Nephrogenic Diabetes Insipidus. A V2 Vasopressin Receptor Unable to Stimulate Adenylyl Cyclase
|Title:||Nephrogenic Diabetes Insipidus. A V2 Vasopressin Receptor Unable to Stimulate Adenylyl Cyclase|
|Authors:||Birnbaumer, Mariel; Rosenthal, Walter; Antaramian, Anaid; Gilbert, Stephanie|
|Publisher:||Journal of Biological Chemistry|
|Date Published:||June 25, 1993|
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This translation by the NDI Foundation is to assist the lay reader. To provide a clear, accessible interpretation of the original article, we eliminated or simplified some technical detail and complicated scientific language. We concentrated our translation on those aspects of the article dealing directly with NDI. The NDI Foundation thanks the researchers for their work toward understanding and more effectively treating this disorder.
© Copyright NDI Foundation 2007 (JC)
Normally, the antidiuretic hormone, arginine vasopressin (AVP), binds with V2R in the principal cell of the kidney collecting duct. When this binding occurs the G-protein to which the V2R is coupled is activated. The adenylyl cyclase system is then stimulated, which increases the level of cAMP. This stimulates aquaporin-2s (AQP2s), water-transporting proteins, to insert themselves in the apex of the kidney collecting duct cells. The water permeability of these cells is then increased, which allows them to reabsorb water and concentrate urine.
The authors cloned one of the V2R mutations associated with NDI. (To date, there are 116 known V2R mutations associated with NDI.) The mutations they chose, called the Q2 mutation, resulted in the amino acid histidine taking the place of the amino acid, arginine, in the V2R.
The researchers sought to determine whether this structural alteration of the V2R due to the Q2 mutation impaired the V2R's ability to function, and if so, how. They expressed the mutated V2Rs in laboratory cell cultures and compared their ability to transport to the cell surfaces (in order to bind with AVP) to cell cultures with normal V2Rs. The researchers found that the mutant V2R binds with AVP with an affinity close to normal, but that, once bound, it could not stimulate adenylyl cyclase as normal V2Rs can. If adenylyl cyclase cannot be stimulated, then the molecular sequence which leads to kidney collecting duct water reabsorption and urine concentration does not occur. This research provides biochemical proof that the Q2 mutant V2R is a cause of NDI.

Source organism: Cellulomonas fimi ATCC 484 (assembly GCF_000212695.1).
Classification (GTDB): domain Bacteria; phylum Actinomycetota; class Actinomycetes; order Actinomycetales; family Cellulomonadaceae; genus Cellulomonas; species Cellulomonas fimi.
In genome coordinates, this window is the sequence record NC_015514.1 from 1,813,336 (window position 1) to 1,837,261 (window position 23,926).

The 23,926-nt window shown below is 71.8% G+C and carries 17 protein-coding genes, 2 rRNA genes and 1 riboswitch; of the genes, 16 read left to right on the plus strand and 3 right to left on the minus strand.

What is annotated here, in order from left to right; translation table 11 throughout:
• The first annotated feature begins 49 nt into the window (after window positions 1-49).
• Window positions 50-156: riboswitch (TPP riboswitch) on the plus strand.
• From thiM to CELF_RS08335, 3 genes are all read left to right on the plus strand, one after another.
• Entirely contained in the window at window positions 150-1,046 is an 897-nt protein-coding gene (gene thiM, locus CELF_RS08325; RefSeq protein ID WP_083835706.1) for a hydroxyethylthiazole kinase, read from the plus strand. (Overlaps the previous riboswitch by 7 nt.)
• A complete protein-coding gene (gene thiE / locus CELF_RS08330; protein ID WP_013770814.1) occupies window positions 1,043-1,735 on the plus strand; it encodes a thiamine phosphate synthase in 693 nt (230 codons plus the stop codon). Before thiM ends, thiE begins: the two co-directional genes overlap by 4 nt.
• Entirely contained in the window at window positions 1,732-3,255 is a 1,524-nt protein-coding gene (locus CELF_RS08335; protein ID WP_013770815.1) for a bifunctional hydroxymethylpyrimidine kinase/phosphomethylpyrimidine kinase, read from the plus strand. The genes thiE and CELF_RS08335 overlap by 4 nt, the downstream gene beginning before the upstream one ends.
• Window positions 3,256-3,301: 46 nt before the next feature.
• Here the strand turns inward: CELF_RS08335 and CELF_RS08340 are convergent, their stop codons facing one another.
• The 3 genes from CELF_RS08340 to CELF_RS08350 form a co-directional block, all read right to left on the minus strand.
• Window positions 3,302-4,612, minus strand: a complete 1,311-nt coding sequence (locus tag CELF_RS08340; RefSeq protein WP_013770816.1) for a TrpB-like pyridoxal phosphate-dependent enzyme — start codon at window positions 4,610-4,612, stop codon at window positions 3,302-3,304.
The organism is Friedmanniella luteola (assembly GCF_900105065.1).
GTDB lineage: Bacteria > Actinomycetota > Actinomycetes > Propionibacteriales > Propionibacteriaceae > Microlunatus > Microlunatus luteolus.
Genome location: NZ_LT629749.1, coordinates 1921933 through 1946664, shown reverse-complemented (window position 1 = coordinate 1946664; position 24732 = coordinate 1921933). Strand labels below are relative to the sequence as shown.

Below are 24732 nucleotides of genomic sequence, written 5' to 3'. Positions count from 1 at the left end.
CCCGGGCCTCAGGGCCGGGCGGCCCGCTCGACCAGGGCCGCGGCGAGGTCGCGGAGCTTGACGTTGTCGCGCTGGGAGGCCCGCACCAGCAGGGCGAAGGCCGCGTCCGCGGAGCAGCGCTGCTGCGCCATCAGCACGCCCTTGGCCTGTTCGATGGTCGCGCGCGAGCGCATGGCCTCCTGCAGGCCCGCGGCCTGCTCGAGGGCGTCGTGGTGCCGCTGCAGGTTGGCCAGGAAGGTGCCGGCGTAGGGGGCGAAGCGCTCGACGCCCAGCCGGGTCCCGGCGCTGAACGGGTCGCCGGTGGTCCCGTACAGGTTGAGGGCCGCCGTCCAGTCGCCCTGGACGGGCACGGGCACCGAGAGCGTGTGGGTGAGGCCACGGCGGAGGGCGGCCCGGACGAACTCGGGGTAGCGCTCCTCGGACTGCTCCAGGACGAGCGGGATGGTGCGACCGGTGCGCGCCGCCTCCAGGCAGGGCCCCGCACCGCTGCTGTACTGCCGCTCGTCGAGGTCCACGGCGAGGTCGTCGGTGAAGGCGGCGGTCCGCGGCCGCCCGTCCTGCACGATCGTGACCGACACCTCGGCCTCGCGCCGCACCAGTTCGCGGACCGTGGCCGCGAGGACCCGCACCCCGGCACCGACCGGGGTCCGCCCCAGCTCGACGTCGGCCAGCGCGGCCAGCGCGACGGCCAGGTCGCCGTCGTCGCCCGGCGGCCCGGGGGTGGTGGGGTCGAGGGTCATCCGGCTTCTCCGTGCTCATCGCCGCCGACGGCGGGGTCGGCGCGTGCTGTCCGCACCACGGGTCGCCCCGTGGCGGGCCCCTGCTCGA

The authors reason that the structural alteration of the V2R produced by the Q2 mutation interferes with the proper folding of the V2R so that it is misshapen. This makes it difficult for the V2R to contact the G-protein or to stimulate adenylyl cyclase, as well as to transport across the endoplasmic reticulum (ER) and the Golgi apparatus. The altered V2Rs may also not be able to insert themselves into the cell membrane efficiently or, more likely, they may degrade more quickly in the ER or Golgi.
The authors state a more definite case for the defective V2Rs being structured so as to lack the ability to contact the G-protein.